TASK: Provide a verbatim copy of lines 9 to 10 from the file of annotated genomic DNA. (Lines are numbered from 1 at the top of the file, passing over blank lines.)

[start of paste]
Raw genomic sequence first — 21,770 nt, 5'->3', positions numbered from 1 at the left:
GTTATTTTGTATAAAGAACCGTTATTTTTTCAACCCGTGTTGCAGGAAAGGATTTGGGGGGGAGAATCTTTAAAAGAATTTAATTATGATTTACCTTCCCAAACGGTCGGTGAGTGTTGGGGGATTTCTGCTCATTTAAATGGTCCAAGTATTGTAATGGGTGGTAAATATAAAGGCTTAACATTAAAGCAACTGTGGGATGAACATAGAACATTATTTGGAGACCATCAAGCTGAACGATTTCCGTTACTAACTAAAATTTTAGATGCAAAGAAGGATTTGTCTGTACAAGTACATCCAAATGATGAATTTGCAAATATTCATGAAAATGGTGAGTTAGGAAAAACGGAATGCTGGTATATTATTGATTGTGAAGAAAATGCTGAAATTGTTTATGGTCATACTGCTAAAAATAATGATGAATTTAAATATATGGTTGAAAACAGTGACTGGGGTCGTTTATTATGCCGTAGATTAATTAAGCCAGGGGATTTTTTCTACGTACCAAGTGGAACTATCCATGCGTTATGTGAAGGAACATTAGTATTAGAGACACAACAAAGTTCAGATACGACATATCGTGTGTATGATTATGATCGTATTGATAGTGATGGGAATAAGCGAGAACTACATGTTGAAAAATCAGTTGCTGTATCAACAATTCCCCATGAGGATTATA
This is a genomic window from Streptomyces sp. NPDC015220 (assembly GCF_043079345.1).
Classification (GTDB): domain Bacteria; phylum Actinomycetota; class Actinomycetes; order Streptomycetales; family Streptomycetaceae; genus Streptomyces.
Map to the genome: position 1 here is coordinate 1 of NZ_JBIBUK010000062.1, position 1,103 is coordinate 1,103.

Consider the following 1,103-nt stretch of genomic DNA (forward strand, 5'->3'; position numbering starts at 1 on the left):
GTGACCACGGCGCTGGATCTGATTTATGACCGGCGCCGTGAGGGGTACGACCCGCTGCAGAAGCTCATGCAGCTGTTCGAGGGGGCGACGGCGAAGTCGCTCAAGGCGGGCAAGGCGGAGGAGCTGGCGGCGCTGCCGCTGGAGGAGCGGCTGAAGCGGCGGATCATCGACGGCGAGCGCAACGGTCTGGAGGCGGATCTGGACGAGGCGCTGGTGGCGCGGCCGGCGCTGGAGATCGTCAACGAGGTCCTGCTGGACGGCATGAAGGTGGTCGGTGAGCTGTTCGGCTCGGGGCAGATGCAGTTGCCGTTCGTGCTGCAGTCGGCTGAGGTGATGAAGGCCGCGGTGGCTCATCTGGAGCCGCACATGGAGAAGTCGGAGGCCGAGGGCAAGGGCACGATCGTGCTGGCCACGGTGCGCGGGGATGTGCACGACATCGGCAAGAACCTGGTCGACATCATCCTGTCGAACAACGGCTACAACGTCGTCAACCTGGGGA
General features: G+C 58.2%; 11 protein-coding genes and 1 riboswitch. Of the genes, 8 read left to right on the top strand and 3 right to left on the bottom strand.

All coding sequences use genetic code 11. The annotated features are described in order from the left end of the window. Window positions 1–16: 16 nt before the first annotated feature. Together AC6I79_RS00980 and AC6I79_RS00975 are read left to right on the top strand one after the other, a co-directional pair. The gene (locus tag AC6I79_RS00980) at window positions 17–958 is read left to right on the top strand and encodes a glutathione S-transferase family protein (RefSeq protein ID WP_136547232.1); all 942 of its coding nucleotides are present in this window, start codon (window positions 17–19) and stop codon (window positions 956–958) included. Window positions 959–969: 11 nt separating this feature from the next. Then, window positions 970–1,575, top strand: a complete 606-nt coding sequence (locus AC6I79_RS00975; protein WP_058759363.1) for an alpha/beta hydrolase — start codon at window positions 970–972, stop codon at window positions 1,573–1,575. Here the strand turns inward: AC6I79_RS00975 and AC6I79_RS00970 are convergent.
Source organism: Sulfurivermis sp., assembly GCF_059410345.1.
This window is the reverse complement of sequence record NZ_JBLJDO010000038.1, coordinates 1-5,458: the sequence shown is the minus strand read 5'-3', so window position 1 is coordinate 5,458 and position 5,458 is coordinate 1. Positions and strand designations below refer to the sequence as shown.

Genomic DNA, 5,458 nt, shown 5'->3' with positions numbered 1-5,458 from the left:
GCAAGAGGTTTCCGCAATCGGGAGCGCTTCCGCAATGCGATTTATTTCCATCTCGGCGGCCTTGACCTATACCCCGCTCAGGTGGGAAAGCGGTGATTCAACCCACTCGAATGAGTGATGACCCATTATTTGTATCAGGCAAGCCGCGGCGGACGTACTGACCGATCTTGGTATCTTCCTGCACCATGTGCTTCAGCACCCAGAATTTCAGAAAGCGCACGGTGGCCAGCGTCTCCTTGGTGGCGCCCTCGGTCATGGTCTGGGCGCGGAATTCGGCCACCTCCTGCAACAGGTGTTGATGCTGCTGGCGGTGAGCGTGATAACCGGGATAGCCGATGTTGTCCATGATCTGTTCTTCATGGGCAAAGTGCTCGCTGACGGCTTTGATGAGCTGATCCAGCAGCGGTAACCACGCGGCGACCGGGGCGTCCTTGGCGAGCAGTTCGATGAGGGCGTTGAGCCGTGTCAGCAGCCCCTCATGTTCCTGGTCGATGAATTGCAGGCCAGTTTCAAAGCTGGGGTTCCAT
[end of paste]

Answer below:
All coding sequences use genetic code 11. The annotated features are described in order from the left end of the window. Window positions 1–16: 16 nt before the first annotated feature. Together AC6I79_RS00980 and AC6I79_RS00975 are read left to right on the top strand one after the other, a co-directional pair. The gene (locus tag AC6I79_RS00980) at window positions 17–958 is read left to right on the top strand and encodes a glutathione S-transferase family protein (RefSeq protein ID WP_136547232.1); all 942 of its coding nucleotides are present in this window, start codon (window positions 17–19) and stop codon (window positions 956–958) included. Window positions 959–969: 11 nt separating this feature from the next. Then, window positions 970–1,575, top strand: a complete 606-nt coding sequence (locus AC6I79_RS00975; protein WP_058759363.1) for an alpha/beta hydrolase — start codon at window positions 970–972, stop codon at window positions 1,573–1,575. Here the strand turns inward: AC6I79_RS00975 and AC6I79_RS00970 are convergent.
Source organism: Sulfurivermis sp., assembly GCF_059410345.1.